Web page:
What makes HA exciting from an applied perspective is that it is much more convenient to conduct than altitude training, making it a realistic training tool for the masses, not just a committed minority.

So, how can I heat acclimate?

There are two main ways of acclimatising to the heat: active and passive protocols.

Active protocols

These protocols involve exercising in the heat. They create optimal acclimation as they better replicate real-world conditions than do passive protocols. The downside is active protocols can be inconvenient and may detract from other training.

1. Environmental chamber: An environmental chamber is a room where conditions can be strictly controlled (temperature, humidity, oxygen and carbon dioxide content). Chambers represent a ‘gold standard’ and are commonly used for high-quality research.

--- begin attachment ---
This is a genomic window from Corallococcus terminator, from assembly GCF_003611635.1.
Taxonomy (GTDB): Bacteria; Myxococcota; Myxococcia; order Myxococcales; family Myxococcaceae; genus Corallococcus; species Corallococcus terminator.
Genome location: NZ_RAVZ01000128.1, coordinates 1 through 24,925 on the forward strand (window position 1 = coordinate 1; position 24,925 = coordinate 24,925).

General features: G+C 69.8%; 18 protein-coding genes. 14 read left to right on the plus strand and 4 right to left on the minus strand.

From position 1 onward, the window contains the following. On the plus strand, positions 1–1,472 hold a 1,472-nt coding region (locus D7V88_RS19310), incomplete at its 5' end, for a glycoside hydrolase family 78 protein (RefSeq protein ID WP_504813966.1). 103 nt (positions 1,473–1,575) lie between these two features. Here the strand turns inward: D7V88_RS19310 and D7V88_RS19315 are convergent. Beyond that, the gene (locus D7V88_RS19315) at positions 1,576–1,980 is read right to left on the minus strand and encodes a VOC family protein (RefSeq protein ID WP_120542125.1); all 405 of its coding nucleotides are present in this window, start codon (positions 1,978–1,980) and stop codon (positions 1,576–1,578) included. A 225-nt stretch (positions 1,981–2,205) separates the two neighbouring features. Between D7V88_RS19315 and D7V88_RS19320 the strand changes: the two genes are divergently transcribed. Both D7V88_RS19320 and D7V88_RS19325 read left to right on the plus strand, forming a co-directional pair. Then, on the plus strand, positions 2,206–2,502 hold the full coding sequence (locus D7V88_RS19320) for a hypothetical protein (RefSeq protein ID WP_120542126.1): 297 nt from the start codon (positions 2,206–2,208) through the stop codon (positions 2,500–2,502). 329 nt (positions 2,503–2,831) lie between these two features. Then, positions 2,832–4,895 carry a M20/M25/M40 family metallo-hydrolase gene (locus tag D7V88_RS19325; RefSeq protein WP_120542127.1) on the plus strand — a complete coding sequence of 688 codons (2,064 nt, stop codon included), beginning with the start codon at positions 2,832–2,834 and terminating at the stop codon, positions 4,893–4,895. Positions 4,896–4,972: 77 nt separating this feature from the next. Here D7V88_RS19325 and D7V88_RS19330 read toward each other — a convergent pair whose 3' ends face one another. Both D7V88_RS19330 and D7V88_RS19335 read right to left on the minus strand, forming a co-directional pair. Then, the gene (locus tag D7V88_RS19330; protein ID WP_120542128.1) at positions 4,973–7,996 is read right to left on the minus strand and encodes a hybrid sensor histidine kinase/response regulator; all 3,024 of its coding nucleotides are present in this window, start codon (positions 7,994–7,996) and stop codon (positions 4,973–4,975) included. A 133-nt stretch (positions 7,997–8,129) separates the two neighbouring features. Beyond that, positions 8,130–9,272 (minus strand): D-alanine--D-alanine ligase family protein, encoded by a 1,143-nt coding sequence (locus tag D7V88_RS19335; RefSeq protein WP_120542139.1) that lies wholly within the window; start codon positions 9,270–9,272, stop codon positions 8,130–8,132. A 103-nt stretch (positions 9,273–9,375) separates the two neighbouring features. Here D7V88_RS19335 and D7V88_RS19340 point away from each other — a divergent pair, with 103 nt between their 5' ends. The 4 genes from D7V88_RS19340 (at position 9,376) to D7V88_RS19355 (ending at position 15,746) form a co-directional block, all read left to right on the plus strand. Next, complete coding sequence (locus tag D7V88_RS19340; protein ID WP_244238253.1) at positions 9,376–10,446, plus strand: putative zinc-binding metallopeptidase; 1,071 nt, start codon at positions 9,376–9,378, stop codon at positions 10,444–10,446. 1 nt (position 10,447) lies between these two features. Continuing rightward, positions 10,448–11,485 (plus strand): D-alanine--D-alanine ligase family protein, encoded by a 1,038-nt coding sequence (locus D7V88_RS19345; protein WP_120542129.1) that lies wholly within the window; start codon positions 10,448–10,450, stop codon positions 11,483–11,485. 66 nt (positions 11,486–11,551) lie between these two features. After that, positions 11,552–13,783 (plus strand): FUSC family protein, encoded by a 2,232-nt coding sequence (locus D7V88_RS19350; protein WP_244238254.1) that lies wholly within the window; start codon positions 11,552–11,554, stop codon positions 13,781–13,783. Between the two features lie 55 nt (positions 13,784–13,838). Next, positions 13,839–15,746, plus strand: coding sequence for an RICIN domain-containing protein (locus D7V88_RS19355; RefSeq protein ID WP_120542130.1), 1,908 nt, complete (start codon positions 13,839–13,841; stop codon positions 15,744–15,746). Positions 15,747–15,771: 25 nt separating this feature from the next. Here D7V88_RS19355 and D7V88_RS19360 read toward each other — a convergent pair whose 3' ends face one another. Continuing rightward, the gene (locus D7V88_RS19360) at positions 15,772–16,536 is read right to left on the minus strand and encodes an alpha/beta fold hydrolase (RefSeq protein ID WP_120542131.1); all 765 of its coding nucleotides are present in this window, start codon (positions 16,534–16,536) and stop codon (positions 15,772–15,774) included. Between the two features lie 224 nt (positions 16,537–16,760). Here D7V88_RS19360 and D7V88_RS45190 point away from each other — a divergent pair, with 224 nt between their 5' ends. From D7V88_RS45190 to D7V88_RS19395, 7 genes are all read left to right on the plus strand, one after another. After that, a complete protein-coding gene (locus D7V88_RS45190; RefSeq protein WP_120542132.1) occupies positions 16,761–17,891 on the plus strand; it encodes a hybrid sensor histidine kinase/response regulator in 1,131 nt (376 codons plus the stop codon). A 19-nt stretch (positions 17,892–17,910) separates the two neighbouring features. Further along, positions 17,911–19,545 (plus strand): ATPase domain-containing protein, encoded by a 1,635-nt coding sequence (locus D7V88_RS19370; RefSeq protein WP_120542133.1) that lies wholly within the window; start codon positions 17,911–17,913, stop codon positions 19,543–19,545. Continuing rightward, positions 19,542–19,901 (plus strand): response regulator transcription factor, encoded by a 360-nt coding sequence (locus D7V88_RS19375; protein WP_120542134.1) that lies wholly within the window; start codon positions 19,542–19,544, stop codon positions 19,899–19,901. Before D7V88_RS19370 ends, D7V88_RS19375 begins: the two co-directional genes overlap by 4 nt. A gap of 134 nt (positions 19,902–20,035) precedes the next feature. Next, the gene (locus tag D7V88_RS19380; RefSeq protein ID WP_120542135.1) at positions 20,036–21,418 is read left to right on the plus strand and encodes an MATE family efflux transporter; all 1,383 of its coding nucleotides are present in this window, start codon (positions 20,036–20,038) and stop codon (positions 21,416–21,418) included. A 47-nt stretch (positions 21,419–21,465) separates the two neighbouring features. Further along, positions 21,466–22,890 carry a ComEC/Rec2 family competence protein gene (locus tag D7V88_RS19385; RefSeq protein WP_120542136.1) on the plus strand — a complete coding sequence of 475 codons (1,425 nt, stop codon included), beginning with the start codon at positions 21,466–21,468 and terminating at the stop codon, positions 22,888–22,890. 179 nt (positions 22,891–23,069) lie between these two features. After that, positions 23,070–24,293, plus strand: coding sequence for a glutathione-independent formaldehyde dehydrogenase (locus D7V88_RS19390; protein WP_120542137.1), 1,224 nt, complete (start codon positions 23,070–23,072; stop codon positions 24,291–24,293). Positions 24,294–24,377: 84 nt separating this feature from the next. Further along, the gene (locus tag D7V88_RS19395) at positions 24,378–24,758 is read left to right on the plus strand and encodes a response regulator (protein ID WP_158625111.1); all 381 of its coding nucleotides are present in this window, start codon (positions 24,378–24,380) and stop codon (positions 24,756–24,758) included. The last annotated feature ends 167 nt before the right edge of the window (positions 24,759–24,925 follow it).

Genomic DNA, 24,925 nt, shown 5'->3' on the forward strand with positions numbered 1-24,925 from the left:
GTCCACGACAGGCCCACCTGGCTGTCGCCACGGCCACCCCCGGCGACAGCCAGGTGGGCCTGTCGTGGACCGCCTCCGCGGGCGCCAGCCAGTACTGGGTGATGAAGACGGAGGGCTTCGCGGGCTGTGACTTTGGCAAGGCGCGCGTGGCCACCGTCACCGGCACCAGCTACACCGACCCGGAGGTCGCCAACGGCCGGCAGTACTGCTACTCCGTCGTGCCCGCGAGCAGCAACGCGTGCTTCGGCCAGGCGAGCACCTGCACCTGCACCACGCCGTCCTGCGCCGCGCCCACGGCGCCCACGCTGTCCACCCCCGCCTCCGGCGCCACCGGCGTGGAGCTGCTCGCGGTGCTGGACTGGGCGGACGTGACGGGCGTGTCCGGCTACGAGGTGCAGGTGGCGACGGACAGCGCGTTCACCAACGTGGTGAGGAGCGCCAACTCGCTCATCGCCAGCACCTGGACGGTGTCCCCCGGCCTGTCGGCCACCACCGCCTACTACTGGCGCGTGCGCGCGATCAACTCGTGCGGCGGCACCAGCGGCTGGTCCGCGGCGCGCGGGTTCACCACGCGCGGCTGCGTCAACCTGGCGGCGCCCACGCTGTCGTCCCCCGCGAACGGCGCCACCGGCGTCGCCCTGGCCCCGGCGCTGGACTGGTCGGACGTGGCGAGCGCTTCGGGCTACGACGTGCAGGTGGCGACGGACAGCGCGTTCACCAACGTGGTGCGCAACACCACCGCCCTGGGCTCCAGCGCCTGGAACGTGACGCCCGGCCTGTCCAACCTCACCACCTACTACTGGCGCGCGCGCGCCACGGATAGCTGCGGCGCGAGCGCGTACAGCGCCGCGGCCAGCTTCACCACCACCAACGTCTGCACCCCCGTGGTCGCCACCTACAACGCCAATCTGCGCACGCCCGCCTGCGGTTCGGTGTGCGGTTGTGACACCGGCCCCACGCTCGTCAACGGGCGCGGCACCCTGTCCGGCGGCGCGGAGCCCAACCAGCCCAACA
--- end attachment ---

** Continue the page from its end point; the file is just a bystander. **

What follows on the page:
These facilities, though excellent, are hard to gain access to and are very expensive to use, making them an unrealistic option for most. For those who can access such facilities a typical protocol will involve one to two hours of sub-maximal cycling for 7-10 consecutive days. The benefit of a chamber is that you can set exact conditions, with optimal conditions being those that replicate the anticipated temperature and humidity of the competition/event you are acclimating for.

2. ‘DIY’ chamber: This method won’t be found in the scientific literature but is known to be used by even by pro cyclists as a cheaper, more convenient alternative to an environmental chamber. This method involves cycling on a turbo trainer at home under conditions that will elevate body temperature. This can involve turning up the central heating to increase room temperature and using no fan.